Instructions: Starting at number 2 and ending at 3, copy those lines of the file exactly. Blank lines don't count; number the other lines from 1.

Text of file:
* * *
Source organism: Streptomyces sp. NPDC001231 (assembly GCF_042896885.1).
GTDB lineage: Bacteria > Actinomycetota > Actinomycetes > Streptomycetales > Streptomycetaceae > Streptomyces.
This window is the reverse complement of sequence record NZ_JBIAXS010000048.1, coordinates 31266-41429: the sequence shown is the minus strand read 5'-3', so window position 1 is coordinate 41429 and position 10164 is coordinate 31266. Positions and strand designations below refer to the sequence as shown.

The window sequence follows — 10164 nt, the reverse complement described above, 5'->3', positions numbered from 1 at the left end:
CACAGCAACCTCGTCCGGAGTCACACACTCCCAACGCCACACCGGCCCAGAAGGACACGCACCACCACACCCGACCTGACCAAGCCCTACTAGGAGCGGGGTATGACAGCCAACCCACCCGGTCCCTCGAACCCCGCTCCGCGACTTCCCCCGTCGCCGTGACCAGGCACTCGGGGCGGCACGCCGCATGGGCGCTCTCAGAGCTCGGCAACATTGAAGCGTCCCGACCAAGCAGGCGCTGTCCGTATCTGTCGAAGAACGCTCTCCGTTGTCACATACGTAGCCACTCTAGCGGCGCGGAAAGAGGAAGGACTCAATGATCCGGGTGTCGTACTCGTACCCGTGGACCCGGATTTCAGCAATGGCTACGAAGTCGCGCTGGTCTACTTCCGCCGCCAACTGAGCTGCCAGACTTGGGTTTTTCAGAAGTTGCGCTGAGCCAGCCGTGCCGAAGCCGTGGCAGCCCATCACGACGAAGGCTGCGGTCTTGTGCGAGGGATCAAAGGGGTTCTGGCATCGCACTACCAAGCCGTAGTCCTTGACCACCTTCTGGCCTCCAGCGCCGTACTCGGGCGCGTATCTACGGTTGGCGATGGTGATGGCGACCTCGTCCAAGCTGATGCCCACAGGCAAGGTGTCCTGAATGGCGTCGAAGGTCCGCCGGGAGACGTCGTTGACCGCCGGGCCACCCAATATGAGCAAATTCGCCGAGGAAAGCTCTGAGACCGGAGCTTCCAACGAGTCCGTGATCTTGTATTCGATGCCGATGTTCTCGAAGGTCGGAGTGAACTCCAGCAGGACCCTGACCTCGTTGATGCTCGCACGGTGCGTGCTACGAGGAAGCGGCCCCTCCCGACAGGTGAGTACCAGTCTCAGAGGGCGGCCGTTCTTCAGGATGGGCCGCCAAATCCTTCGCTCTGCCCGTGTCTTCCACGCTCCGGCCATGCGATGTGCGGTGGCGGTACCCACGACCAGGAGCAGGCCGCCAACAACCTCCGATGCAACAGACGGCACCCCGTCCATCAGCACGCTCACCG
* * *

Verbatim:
GTDB lineage: Bacteria > Actinomycetota > Actinomycetes > Streptomycetales > Streptomycetaceae > Streptomyces.
This window is the reverse complement of sequence record NZ_JBIAXS010000048.1, coordinates 31266-41429: the sequence shown is the minus strand read 5'-3', so window position 1 is coordinate 41429 and position 10164 is coordinate 31266. Positions and strand designations below refer to the sequence as shown.